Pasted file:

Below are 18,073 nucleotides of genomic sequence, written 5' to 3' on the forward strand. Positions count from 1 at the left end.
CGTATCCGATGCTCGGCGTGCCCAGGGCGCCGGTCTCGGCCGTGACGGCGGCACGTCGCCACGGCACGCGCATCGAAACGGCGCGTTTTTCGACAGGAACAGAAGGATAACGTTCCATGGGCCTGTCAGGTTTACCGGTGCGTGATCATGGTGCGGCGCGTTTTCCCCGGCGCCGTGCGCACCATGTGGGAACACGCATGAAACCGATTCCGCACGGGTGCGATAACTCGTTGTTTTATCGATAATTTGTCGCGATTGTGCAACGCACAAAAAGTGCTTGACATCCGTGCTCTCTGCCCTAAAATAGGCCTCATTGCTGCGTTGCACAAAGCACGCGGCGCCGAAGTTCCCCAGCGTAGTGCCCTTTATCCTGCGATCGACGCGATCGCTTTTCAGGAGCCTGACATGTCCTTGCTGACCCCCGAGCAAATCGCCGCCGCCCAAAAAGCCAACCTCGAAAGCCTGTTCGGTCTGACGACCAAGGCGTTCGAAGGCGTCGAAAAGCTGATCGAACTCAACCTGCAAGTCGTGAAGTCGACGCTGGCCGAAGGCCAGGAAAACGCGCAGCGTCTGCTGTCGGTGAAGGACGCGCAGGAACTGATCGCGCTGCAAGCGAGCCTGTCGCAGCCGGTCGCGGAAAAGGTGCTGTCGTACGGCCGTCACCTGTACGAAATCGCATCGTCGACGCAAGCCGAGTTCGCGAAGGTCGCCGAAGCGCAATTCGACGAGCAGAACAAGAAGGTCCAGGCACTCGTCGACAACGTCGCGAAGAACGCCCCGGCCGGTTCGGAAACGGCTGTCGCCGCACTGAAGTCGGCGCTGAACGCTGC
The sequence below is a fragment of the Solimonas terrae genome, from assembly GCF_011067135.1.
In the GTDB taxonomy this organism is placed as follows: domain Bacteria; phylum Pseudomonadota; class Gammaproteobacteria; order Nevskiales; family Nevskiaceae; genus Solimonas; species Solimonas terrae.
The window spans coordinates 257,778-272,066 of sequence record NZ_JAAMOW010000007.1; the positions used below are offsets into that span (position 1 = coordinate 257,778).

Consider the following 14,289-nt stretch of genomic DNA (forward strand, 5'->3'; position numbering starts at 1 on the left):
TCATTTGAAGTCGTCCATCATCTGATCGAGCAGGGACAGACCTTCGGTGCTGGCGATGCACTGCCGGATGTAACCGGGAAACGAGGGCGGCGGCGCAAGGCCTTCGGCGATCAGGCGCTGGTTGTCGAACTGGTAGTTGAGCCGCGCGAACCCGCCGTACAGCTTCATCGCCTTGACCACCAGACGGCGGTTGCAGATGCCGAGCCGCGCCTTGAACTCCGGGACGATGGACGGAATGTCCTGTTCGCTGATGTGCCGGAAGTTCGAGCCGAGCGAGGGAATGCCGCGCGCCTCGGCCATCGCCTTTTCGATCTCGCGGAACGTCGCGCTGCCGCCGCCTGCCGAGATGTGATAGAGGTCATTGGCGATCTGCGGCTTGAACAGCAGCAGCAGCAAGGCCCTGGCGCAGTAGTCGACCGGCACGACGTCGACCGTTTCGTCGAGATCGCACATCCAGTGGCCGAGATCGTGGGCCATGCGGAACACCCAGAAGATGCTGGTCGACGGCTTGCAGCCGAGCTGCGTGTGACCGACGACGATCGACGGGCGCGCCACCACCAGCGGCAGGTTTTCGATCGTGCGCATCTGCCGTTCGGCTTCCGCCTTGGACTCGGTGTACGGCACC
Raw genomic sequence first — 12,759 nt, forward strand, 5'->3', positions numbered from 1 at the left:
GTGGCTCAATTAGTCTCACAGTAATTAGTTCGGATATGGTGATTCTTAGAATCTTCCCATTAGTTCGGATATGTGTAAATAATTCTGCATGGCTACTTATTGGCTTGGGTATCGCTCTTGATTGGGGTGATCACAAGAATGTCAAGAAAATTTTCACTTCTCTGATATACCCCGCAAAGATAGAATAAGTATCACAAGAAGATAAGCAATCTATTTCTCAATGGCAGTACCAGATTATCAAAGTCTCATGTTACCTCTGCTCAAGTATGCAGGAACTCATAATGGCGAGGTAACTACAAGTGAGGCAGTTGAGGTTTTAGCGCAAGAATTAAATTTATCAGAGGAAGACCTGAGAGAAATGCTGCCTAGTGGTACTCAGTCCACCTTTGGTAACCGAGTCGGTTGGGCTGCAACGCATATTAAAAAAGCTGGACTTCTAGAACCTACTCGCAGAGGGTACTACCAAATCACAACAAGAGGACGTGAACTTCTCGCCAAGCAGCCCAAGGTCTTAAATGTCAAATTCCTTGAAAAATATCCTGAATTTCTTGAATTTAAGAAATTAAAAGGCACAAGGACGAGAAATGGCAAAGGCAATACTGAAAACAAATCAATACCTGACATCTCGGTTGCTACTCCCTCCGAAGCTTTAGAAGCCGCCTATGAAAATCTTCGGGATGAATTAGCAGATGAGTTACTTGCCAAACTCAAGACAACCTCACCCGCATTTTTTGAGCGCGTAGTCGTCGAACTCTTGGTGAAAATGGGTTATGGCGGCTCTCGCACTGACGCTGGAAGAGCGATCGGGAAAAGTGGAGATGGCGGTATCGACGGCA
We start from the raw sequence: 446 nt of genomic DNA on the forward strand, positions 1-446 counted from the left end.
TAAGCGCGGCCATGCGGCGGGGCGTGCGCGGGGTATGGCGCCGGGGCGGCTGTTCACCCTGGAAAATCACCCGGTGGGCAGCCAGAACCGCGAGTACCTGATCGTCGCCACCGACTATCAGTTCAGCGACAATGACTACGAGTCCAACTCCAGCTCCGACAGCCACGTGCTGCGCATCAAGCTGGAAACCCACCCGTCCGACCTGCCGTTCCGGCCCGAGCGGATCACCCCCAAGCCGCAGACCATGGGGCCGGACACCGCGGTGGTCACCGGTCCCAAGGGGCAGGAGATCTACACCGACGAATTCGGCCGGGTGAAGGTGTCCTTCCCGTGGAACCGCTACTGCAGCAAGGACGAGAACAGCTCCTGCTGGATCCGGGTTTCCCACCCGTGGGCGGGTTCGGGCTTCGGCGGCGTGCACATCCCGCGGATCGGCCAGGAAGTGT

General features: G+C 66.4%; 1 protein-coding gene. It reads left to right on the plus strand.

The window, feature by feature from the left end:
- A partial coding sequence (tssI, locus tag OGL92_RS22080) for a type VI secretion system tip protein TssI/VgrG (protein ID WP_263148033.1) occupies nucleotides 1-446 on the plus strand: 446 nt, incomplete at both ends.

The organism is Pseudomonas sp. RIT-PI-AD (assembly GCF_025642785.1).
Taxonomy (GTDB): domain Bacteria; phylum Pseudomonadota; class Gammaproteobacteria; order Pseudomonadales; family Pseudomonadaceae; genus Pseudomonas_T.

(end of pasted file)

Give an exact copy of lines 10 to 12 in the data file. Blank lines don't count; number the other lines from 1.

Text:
We start from the raw sequence: 446 nt of genomic DNA on the forward strand, positions 1-446 counted from the left end.
TAAGCGCGGCCATGCGGCGGGGCGTGCGCGGGGTATGGCGCCGGGGCGGCTGTTCACCCTGGAAAATCACCCGGTGGGCAGCCAGAACCGCGAGTACCTGATCGTCGCCACCGACTATCAGTTCAGCGACAATGACTACGAGTCCAACTCCAGCTCCGACAGCCACGTGCTGCGCATCAAGCTGGAAACCCACCCGTCCGACCTGCCGTTCCGGCCCGAGCGGATCACCCCCAAGCCGCAGACCATGGGGCCGGACACCGCGGTGGTCACCGGTCCCAAGGGGCAGGAGATCTACACCGACGAATTCGGCCGGGTGAAGGTGTCCTTCCCGTGGAACCGCTACTGCAGCAAGGACGAGAACAGCTCCTGCTGGATCCGGGTTTCCCACCCGTGGGCGGGTTCGGGCTTCGGCGGCGTGCACATCCCGCGGATCGGCCAGGAAGTGT

General features: G+C 66.4%; 1 protein-coding gene. It reads left to right on the plus strand.